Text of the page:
A face-to-face meeting between spiritual and civic leaders in Montgomery has eased tension and promoted fellowship regarding a perceived lack of support for the dedication of a historical minority graveyard.
Pastor Herbert Collins, of Brownwood Baptist Church, expressed outrage last weekend when neither the mayor nor any City Council members attended the dedication ceremony recognizing Montgomery Memorial Cemetery as a Historic Texas Cemetery by the Texas Historical Commission.
Montgomery Memorial Cemetery was dedicated as a Historic Cemetery by the Texas Historical Commission.
“It is a shame our elected officials have chosen to ignore such an important event,” Collins said at the dedication ceremony. “If we cannot get their support, perhaps we should consider this at election time.”
The historical black cemetery dates back to 1863 and is the oldest minority cemetery to be designated by THC, Collins said.
Mayor Travis Mabry said the invitation to the event was left on a commercial answering machine that is not frequently checked. The message was received the Tuesday prior to the event, but he was scheduled to be out of town on a previously arranged family commitment that could not be changed. Mabry left it up to individual City Council members to determine whether they would attend – none did.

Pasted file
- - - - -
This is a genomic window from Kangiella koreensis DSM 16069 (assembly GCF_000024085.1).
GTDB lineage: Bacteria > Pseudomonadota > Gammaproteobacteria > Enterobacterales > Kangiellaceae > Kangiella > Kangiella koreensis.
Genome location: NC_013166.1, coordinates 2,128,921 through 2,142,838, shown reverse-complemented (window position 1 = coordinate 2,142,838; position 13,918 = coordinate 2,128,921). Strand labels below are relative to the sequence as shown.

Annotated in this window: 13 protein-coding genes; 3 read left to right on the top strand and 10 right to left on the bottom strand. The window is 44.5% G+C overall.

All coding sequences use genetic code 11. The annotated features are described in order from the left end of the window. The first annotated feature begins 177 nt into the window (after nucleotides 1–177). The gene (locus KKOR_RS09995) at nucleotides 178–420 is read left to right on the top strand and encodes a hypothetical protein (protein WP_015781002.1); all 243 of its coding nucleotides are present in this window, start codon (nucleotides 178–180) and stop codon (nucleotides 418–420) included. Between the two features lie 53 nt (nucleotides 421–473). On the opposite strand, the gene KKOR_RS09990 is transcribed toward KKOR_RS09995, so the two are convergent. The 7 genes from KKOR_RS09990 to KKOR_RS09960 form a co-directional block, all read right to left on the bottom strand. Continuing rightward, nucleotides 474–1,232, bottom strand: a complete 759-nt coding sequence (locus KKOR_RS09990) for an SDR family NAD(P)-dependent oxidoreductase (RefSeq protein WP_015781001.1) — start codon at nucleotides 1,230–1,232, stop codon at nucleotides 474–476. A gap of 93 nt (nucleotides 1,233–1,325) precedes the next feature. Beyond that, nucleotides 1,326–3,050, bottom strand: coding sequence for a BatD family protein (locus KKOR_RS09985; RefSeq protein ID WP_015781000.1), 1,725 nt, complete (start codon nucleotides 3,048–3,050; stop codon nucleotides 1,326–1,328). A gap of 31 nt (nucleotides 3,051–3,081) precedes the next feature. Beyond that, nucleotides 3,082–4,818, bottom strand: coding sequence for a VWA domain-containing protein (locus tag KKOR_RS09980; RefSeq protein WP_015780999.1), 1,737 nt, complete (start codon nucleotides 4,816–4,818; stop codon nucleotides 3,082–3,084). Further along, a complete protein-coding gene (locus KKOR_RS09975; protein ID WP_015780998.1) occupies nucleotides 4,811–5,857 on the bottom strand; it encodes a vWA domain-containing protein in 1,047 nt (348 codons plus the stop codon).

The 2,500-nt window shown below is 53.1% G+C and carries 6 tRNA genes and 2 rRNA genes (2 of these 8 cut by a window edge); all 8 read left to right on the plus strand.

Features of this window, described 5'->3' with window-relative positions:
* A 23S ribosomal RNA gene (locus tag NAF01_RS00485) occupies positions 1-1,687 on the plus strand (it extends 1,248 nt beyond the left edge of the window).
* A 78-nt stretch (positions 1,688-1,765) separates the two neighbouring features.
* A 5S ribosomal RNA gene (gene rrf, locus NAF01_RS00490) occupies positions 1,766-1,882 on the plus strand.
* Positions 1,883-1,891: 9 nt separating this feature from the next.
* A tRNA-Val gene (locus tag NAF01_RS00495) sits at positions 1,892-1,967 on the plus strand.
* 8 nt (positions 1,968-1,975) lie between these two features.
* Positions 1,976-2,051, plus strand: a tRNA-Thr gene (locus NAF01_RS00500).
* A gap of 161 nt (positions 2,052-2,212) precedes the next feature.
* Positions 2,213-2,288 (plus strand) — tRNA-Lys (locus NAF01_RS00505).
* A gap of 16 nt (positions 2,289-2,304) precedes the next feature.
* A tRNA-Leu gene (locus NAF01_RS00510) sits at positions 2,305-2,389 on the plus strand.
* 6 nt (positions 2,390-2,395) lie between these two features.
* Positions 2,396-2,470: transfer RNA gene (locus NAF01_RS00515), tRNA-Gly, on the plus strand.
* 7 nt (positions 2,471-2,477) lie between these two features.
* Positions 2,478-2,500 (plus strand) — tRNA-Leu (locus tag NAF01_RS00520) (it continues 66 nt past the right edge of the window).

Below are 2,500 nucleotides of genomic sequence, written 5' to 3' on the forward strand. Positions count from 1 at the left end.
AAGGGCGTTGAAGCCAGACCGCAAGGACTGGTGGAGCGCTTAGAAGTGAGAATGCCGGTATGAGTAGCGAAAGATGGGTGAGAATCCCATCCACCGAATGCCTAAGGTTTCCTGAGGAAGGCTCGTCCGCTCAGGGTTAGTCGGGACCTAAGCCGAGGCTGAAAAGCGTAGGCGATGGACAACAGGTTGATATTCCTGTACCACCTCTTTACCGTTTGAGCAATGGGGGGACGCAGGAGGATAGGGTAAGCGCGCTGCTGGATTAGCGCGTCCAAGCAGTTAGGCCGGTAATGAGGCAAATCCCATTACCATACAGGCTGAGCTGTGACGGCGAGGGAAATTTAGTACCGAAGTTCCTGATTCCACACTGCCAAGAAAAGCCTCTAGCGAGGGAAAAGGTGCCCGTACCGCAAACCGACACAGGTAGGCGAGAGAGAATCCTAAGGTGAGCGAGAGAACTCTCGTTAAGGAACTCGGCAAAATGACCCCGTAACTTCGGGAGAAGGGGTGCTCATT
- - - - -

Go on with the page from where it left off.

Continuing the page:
Collins’ frustration about lack of representation at the dedication was not directed solely at city hall. He estimated attendance at the event at 12-14 people.
T.J. Wilkerson, president of the Montgomery Memorial Cemetery Association, was disappointed at the turnout but said Mabry had a personal history of supporting the cemetery. He said the mayor and his wife had been involved in previous cleanup activities at the cemetery and that the land for the cemetery had been donated by Mabry’s ancestors.
“We should have had ministers from area churches, community leaders and more residents from the community,” Collins said. “This isn’t about race; this is about civic pride. We need to get more people involved.”
Mabry met with Collins Friday at the cemetery – assuring him the designation as a Historic Texas Cemetery was important to the community.
“This is another example of Montgomery’s involvement in Texas history,” Mabry said. “History and tradition are important elements in this community.”
Collins would like to see a more active demonstration of involvement from the entire community – both black and white.
“The more we know each other, the better it will be for all of us,” he said. “If we foster a closeness in the community, it will lead to a fellowship that will benefit all of us.”